“That 1958 team helped build that stadium,” former player Charles Knight said. “Some of them worked for Newman Construction and helped build the stadium. It’s been improved since, but they are the reason it’s still in such wonderful condition. The structure itself is solid.”
Before the opening of Callaway Stadium, the Granger team played on the baseball field and there was a giant lump in the middle of the field where the pitching mound would be during baseball season. Daniel remembers this not so fondly as he stumbled over it on more than one occasion.
The Callaway Stadium filled a huge need in the community as neither LaGrange or Troup High had a football field. Football was really starting to blow up around this era and the need for a place to host football went from a want to a need.
On the Lanett side of the first game in Callaway Stadium, the team came into the game as defending state champions as well and had eyes on spoiling the party for the Grangers.
“This was like walking into a paradise compared to what we were used to,” said Lanett starting left tackle Mike Hill. “It was truly a beautiful stadium.”
Hill was the only starter in the game on either team that was not a junior or a senior.
“LaGrange was always strong, and we had a hard time beating them over the years,” Hill said.
Hill was not surprised by the size of the crowd as the Lanett-LaGrange rivalry always drew out big crowds.
“It always was a packed house,” Hill said. “Ninety percent of the time until coach (Mal) Morgan retired we beat them, and Lanett always had a lot of people show up.”
The 1958 game between the two teams saw a slugfest end in a 14-7 win for the Grangers.
At the time, Lanett had a long line of capable quarterbacks as they passed the ball and used cutting edge offensive tactics for the day. Two of the previous quarterbacks — Richard Wood and Bobby Hunt — played college ball at Auburn University. In 1959, the starting quarterback for the game was Coy Sorrell, who was one of the best quarterbacks in the state of Alabama, but could not get much going on the night as the Grangers shut out the Panthers in a 15-0 win for LaGrange. This was such a dominant defense for LaGrange that this was just the first of eight shutouts the defense pitched in only 10 games played.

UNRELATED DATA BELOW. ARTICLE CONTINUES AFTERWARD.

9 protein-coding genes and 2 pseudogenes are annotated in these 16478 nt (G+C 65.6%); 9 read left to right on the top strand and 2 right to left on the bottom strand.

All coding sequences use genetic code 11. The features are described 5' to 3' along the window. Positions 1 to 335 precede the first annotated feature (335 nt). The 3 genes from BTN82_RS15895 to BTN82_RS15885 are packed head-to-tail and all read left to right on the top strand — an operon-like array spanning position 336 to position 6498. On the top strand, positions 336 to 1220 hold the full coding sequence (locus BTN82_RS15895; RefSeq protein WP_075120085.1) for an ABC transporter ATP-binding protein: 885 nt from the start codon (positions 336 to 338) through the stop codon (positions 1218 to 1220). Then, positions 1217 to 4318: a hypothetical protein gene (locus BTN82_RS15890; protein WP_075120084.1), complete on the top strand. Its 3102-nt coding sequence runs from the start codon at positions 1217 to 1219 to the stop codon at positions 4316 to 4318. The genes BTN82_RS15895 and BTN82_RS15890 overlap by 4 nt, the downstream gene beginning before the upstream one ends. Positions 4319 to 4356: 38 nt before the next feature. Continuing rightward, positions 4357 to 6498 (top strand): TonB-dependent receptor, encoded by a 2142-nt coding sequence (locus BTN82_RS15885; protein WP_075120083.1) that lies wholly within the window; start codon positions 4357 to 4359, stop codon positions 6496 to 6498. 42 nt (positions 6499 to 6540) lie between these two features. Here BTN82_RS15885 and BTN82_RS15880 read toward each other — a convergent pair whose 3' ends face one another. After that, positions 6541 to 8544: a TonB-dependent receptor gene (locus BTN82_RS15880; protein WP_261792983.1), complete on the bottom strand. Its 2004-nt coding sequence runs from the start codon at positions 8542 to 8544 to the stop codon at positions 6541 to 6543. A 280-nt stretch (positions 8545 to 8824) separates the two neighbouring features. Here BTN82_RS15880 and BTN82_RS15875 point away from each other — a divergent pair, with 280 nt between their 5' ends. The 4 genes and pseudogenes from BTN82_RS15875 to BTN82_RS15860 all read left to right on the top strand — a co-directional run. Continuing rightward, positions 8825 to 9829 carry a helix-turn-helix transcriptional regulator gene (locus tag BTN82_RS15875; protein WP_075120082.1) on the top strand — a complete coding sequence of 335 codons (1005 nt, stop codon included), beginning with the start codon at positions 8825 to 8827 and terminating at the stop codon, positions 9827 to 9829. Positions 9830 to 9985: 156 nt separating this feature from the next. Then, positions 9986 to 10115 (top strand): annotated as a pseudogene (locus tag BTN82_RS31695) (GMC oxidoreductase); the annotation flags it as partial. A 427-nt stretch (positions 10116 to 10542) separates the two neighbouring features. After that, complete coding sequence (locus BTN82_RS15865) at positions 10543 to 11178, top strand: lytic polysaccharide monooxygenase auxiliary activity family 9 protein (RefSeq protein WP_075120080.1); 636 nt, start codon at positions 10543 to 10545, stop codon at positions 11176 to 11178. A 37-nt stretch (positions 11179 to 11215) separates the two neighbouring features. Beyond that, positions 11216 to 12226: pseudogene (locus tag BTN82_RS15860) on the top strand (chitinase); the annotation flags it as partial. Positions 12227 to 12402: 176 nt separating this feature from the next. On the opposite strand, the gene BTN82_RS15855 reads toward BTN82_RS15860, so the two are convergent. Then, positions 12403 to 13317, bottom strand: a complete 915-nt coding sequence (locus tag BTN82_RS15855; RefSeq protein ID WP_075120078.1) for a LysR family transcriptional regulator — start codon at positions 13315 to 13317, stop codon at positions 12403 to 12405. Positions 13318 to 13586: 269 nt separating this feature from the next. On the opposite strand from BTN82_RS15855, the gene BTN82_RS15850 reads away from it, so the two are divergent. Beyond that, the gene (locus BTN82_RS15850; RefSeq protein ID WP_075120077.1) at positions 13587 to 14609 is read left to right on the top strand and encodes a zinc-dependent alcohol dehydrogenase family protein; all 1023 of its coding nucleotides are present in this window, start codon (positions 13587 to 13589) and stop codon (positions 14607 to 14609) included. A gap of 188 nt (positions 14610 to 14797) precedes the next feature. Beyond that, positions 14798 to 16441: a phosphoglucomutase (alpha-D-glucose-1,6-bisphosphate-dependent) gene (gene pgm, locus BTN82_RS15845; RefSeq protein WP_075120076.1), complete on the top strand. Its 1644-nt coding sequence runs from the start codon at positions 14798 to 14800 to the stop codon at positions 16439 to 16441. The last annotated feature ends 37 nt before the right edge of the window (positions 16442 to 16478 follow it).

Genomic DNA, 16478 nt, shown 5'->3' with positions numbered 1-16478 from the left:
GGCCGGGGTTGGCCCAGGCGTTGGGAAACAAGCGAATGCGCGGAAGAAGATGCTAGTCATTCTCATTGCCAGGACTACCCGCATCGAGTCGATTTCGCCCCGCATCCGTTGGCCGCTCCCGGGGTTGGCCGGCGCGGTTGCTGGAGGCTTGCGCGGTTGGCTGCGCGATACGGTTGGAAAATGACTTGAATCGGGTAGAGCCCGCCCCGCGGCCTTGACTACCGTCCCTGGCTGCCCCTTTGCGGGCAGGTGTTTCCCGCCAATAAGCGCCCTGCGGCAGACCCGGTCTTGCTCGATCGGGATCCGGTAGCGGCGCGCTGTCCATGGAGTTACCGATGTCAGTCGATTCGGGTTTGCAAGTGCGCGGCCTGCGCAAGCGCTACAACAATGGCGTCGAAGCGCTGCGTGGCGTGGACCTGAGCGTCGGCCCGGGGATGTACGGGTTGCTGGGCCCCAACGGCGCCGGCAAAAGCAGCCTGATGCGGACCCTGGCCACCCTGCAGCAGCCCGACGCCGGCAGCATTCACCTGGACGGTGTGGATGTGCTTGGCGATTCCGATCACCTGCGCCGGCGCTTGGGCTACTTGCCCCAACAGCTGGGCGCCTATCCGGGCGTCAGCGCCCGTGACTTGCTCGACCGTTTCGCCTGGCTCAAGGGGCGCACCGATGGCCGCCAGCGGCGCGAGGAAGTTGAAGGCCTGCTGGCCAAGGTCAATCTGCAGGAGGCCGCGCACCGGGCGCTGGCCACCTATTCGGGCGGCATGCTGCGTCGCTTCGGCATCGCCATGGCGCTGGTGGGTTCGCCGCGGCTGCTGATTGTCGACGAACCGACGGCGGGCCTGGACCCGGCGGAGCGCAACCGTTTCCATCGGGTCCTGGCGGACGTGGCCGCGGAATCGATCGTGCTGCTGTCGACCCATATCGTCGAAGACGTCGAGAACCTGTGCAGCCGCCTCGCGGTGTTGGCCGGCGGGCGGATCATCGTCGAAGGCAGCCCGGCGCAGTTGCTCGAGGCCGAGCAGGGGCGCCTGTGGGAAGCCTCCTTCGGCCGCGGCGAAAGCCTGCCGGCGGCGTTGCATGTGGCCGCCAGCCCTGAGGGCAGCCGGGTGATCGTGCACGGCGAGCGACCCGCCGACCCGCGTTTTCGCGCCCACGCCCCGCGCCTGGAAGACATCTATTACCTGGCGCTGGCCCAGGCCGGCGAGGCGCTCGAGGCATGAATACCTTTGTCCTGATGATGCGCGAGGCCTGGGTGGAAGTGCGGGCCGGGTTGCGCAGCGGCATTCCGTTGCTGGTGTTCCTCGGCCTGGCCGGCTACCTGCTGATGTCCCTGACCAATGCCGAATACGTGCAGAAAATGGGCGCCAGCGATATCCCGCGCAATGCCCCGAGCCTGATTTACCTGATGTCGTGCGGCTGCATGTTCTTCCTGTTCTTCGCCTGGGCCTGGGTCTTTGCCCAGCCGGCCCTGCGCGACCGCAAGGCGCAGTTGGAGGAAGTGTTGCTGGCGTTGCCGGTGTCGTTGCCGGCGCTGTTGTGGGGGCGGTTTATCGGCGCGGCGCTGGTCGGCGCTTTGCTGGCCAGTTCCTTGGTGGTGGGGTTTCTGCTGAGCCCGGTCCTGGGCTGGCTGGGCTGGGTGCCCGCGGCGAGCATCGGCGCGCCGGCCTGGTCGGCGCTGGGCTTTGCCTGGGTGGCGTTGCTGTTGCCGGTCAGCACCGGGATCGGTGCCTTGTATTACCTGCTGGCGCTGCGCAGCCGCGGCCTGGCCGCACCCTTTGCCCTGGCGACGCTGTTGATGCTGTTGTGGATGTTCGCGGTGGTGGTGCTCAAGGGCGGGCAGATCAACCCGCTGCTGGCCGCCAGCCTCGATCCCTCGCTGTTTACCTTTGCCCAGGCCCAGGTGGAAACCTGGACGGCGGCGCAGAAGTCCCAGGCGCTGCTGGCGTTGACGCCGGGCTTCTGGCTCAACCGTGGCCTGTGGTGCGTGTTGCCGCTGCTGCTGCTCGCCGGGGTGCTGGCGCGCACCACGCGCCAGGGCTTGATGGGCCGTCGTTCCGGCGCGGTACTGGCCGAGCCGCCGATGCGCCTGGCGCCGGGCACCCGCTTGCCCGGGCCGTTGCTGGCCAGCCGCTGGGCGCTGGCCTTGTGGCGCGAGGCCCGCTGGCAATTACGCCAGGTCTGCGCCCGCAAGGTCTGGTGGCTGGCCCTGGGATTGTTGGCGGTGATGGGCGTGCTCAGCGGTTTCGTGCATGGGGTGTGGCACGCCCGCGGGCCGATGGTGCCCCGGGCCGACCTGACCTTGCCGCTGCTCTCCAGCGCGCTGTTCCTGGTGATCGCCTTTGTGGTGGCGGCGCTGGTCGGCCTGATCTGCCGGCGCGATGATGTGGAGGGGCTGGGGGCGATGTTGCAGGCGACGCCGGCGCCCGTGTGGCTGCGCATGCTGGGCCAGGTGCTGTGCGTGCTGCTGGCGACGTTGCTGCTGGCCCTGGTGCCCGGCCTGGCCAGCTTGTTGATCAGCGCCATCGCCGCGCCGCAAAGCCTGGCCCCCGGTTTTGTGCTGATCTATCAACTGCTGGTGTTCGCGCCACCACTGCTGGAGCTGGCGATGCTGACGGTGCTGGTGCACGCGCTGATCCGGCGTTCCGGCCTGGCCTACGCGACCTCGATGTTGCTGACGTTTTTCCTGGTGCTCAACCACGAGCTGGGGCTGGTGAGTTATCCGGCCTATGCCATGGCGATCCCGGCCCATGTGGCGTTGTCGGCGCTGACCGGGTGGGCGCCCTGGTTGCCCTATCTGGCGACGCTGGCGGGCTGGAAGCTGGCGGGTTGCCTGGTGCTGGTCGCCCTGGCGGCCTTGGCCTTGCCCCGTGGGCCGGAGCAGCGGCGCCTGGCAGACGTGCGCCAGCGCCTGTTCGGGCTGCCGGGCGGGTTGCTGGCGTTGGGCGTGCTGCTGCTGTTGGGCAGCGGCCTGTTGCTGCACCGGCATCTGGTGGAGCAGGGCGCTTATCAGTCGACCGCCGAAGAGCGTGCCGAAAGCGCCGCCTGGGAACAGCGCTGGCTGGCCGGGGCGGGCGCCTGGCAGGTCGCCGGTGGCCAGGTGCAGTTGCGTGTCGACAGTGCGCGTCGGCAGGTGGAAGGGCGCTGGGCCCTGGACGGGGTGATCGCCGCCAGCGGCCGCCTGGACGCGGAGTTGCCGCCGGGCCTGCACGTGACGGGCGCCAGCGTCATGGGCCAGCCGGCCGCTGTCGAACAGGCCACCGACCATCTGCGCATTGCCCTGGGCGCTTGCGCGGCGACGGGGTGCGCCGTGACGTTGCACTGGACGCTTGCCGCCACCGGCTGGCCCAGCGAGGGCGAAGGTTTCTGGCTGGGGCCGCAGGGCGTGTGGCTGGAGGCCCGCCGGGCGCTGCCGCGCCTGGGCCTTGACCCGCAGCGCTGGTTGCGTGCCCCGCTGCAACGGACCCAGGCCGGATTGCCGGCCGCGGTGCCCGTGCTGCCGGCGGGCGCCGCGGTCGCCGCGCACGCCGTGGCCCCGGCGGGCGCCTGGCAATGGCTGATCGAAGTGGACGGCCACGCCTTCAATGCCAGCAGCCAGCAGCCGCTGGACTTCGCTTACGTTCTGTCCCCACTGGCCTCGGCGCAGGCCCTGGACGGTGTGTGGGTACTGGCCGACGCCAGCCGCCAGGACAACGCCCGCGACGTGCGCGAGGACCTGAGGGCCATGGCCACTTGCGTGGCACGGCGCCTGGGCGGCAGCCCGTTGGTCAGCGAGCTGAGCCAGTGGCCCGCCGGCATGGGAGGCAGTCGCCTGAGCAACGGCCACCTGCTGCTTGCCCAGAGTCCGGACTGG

It was Grangers’ halfback Ronny Kilgore who stole the show as he scored two touchdowns in the game to help propel LaGrange to victory. The first touchdown of the game saw Ted Alford hit Kilgore on a pass play that went for 57 yards. Kilgore punched in another touchdown from the one-yard line later in the game to give the Grangers a commanding 13-0 lead. LaGrange added a safety in the fourth quarter to ice the game and beat its rivals from across the border.
The Grangers team was loaded with talent including coach Hunnicutt’s son, Pat Hunnicutt, who went on to play football at the University of Georgia.
The rivalry between Lanett and LaGrange was a big deal back in the day. It is a rivalry that is sorely missed by the players who used to play in the rivalry game at the beginning of every season. Once Callaway Stadium was built, the games became even bigger for the LaGrange community as over 5,000 fans poured into the stadium in the first game of the season to see who would come out victorious in the rivalry game.
“We had a good team, and they had a good team too,” Daniel said. “Both teams were coming off state championships and wanted to win the first game of the season.”
“We were really excited because we always opened the season versus Lanett,” Culbreth said. “We were always super pleased and relieved to beat them.”
The number of players that played in the first game in Callaway Stadium are dwindling. Some have passed on and many of those that remain have memories that do not work like they used to, but the bond the players shared remains and the significance of their contributions to the cornerstone of football in Troup County lives on. Now, three high school teams and one college team play in the stadium that they once christened with their presence.
“Several of the players have passed on, but we had some real good times playing together,” Knight said. “We had a good team and an even better stadium.”